Pro­gres­sives wor­ried about sep­a­ra­tion of pow­ers have rea­son to be en­cour­aged

Chicago Sun-Times - - OPINION - BY JA­COB SULLUM

Bthe at­tor­ney gen­eral broad au­thor­ity to de­cide which of those half a mil­lion or so sex of­fend­ers (if any) must com­ply and “to pre­scribe rules for reg­is­tra­tion of any such sex of­fender.”

As a judge on the U.S. Court of Ap­peals for the 10th Cir­cuit, Gor­such crit­i­cized that pro­vi­sion for giv­ing the at­tor­ney gen­eral too much dis­cre­tion. “If the sep­a­ra­tion of pow­ers means any­thing,” he wrote in a 2015 SORNA case, “it must mean that the pros­e­cu­tor isn’t al­lowed to de­fine the crimes he gets to en­force.”

It was there­fore un­sur­pris­ing that last week Gor­such seemed to side with a sex of­fender who was chal­leng­ing retroac­tive ap­pli­ca­tion of SORNA. “I’m hav­ing trou­ble think­ing of an­other del­e­ga­tion in which this court has ever al­lowed the chief pros­e­cu­tor of the United States to write the crim­i­nal law for those he’s go­ing to pros­e­cute,” Gor­such said. “We say that vague crim­i­nal laws must be stricken. … What’s vaguer than a blank check to the at­tor­ney gen­eral of the United States to de­ter­mine who he’s go­ing to pros­e­cute?”

Writ­ing in Slate, Mark Joseph Stern said this case “cre­ates a dilemma for the left be­cause SORNA is a truly ter­ri­ble law, and its retroac­tiv­ity pro­vi­sion de­serves to be in­val­i­dated.” In Stern’s view, “any crim­i­nal jus­tice re­former” should op­pose retroac­tive ap­pli­ca­tion of SORNA, which “drives Amer­ica’s mass in­car­cer­a­tion prob­lem by send­ing re­ha­bil­i­tated of­fend­ers back to prison be­cause they failed to fill out cer­tain pa­per­work.”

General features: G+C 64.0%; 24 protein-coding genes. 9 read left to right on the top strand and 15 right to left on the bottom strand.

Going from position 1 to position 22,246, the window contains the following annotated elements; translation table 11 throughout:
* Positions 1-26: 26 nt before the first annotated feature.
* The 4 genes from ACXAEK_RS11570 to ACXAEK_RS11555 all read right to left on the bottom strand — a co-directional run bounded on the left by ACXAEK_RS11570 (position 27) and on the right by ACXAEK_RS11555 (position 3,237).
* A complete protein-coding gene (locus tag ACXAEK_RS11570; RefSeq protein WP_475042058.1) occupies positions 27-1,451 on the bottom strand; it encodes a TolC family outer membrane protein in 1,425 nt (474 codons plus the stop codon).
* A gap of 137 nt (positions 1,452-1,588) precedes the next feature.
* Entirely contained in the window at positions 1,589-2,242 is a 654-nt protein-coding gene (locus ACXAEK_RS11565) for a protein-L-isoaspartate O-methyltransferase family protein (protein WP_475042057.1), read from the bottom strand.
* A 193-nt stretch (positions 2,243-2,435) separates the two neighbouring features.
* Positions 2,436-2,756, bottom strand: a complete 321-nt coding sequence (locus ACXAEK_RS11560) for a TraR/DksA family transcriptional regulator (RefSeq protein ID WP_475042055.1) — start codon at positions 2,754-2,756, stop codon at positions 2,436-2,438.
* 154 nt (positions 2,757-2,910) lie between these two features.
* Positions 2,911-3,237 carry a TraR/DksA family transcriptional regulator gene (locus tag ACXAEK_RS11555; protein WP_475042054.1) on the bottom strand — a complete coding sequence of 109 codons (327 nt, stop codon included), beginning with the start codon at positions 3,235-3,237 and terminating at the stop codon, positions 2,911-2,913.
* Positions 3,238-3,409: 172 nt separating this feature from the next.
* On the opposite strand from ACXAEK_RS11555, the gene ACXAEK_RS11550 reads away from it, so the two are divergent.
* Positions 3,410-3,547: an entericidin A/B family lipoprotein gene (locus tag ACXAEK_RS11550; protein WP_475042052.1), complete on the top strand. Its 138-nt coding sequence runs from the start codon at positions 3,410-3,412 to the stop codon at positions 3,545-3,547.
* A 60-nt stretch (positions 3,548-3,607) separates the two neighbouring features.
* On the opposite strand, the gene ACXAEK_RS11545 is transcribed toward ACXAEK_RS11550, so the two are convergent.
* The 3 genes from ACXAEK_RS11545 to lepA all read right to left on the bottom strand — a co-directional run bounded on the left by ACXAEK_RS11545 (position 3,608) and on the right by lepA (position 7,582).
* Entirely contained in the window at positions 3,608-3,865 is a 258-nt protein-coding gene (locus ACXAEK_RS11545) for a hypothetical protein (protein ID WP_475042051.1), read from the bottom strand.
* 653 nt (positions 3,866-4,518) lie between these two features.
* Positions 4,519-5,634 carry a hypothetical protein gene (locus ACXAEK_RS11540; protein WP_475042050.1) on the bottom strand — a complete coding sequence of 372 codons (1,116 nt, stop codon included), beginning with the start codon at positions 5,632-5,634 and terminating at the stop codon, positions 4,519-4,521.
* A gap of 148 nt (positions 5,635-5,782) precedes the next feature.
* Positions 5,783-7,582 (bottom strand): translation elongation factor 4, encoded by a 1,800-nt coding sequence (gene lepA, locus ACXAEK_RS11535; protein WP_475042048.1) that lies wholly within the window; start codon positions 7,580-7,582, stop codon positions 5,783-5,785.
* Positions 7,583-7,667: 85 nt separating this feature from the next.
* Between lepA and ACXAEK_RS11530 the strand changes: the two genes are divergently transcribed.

The dilemma, as Stern sees it, is that “count­less fed­eral laws,” in­clud­ing those au­tho­riz­ing en­vi­ron­men­tal and fi­nan­cial reg­u­la­tions, “use broad lan­guage to let agen­cies en­act poli­cies to carry out Congress’ ob­jec­tives.” He wor­ries that such laws could be at risk if the court starts to get se­ri­ous about en­forc­ing the “non-del­e­ga­tion doc­trine,” which says Congress can­not cede its leg­isla­tive pow­ers to the ex­ec­u­tive branch.

For sim­i­lar rea­sons, fans of fed­eral reg­u­la­tion are trou­bled by crit­i­cism of the court’s def­er­ence to ad­min­is­tra­tive agen­cies when in­ter­pret­ing “am­bigu­ous” statutes. Gor­such has ques­tioned that ten­dency, which Ka­vanaugh has de­scribed as “an atex­tual in­ven­tion” and “noth­ing more than a ju­di­cially or­ches­trated shift of power from Congress to the ex­ec­u­tive branch.”

Stern’s dilemma is based on a fear of too much con­sis­tency. But if it’s dan­ger­ous to let the at­tor­ney gen­eral write the laws he en­forces, isn’t the same thing true of reg­u­la­tors, es­pe­cially when break­ing their rules car­ries crim­i­nal penal­ties? Both sit­u­a­tions raise the same con­cerns about fair no­tice, ac­count­abil­ity and abuse of power.

You might think pro­gres­sives would ap­pre­ci­ate the prin­ci­ple at stake here when the man in charge of the ex­ec­u­tive branch is some­one they fear and loathe. If you don’t trust Don­ald Trump’s gov­ern­ing in­stincts, shouldn’t you want the courts to limit the dam­age he can do, lim­it­ing the dis­cre­tion of the agen­cies he con­trols?

The sep­a­ra­tion of pow­ers is not an end in it­self. The aim, as John Adams ex­plained when he drafted the Mass­a­chu­setts Con­sti­tu­tion, is “a gov­ern­ment of laws and not of men.” The idea is es­pe­cially rel­e­vant in these con­tentious times.


Neil Gor­such

Brett Ka­vanaugh

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